In Zen Mind, Beginner’s Mind, Suzuki-roshi shares his teachings on the beginner’s mind, which is a state of perception that possesses endless potential when provided with proper resources. With open and curious minds, new practitioners are not resistant to the Dharma. For this reason, Roshi taught that even a well-instructed disciple of the Buddha’s teachings should try to maintain this beginner’s mindset, as it is what allows for the greatest amount of insight and deep understanding, devoid of expectations. In an attempt to foster the beginner’s mind, the DBT offers patience to each member of our community, as almost everyone who first enters this space knows little to nothing about Buddhism. Through utilizing the middle path and the practice of the paramitas, leaders gently correct peoples’ misconceptions without judgment.

At Hidden Valley Zen Center. Image courtesy of Kassidy Evans

Those leading new practitioners at DBT also deeply understand that the Buddhist practice cultivated in this space has to come from the foundation of a meditative place, which exemplifies the temple’s practice of another paramita, concentration. Although meditation is not always easy, community members are empowered to keep practicing in order to cultivate a deep meditation practice, because, ultimately, settled minds are more able to share the teachings and be of service to the community.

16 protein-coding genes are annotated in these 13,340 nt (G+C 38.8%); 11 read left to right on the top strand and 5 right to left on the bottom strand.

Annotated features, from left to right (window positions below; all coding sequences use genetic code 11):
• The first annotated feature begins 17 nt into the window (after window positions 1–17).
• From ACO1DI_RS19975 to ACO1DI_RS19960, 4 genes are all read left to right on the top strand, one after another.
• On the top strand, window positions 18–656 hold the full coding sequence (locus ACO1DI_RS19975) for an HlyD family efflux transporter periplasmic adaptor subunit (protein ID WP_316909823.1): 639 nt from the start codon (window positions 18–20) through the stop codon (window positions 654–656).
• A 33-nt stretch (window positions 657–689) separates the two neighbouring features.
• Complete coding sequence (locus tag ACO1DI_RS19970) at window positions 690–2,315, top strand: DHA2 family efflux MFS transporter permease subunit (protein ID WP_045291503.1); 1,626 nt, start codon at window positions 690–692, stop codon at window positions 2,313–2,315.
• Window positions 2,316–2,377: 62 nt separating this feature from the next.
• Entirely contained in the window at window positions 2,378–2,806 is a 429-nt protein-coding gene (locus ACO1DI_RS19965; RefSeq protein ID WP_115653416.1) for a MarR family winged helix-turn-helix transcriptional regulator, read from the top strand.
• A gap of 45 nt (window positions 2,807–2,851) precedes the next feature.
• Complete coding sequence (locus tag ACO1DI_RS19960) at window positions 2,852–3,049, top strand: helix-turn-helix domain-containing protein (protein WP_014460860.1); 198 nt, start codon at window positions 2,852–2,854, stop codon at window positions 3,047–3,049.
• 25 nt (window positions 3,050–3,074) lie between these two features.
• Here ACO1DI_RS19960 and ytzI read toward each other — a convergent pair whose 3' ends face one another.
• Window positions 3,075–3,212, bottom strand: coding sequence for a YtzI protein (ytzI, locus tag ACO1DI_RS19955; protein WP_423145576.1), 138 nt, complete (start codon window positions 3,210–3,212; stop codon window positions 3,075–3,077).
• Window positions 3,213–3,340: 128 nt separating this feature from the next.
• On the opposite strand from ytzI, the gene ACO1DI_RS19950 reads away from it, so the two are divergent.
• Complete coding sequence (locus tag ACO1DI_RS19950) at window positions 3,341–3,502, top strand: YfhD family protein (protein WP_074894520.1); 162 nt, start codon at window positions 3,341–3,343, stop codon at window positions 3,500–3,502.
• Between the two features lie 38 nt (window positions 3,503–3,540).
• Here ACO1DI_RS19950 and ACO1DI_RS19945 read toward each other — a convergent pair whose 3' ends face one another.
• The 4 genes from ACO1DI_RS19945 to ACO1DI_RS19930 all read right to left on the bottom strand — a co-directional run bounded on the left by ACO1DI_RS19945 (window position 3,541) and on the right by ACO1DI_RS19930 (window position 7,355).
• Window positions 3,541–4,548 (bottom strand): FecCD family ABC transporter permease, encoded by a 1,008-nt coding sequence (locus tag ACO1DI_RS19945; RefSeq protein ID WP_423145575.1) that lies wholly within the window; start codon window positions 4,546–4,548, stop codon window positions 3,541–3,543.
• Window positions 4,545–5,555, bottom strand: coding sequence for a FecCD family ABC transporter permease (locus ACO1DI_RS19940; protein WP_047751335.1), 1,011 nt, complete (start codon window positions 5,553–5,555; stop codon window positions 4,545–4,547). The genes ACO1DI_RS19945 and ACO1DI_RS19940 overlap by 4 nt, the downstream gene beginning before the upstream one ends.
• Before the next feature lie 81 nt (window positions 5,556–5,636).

Comprehensively, there was immense wisdom involved in the creation of the DBT, and leaders must continue to act wisely in preserving it. There is wisdom in the application of the first five paramitas as well as the understanding that leaders’ views and the community will always be changing and evolving. There is an understanding that programs will change in order to operate in ways that best serve the community based on so many different factors. By applying a thoughtful practice of the paramitas to DBT operations, the DBT and those who lead are given the valuable opportunity to hold space for Westerners to stumble in with no knowledge, and to ultimately find a place that they can call their spiritual home.

The temple truly faces a delicate task in remaining in an American context while reshaping Americans’ expectations of what Buddhism is: it is, at its core, the Buddha’s path of liberation from suffering, which is completely different to what we typically understand as “escaping” or “distracting” from our existential conundrums; to engage with not only suffering but how the mind is our generator of and liberator from suffering. Much like Suzuki-Roshi once shared, we cannot expect a flower to blossom from a bare rock. For Buddhism to take root in a new culture, it must be diligently and patiently fostered. This is DBT’s multi-layered challenge, and they are honored to take it on!

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Skillfully Bringing Buddhism to the West: San Diego’s Dharma Bum Temple, Part One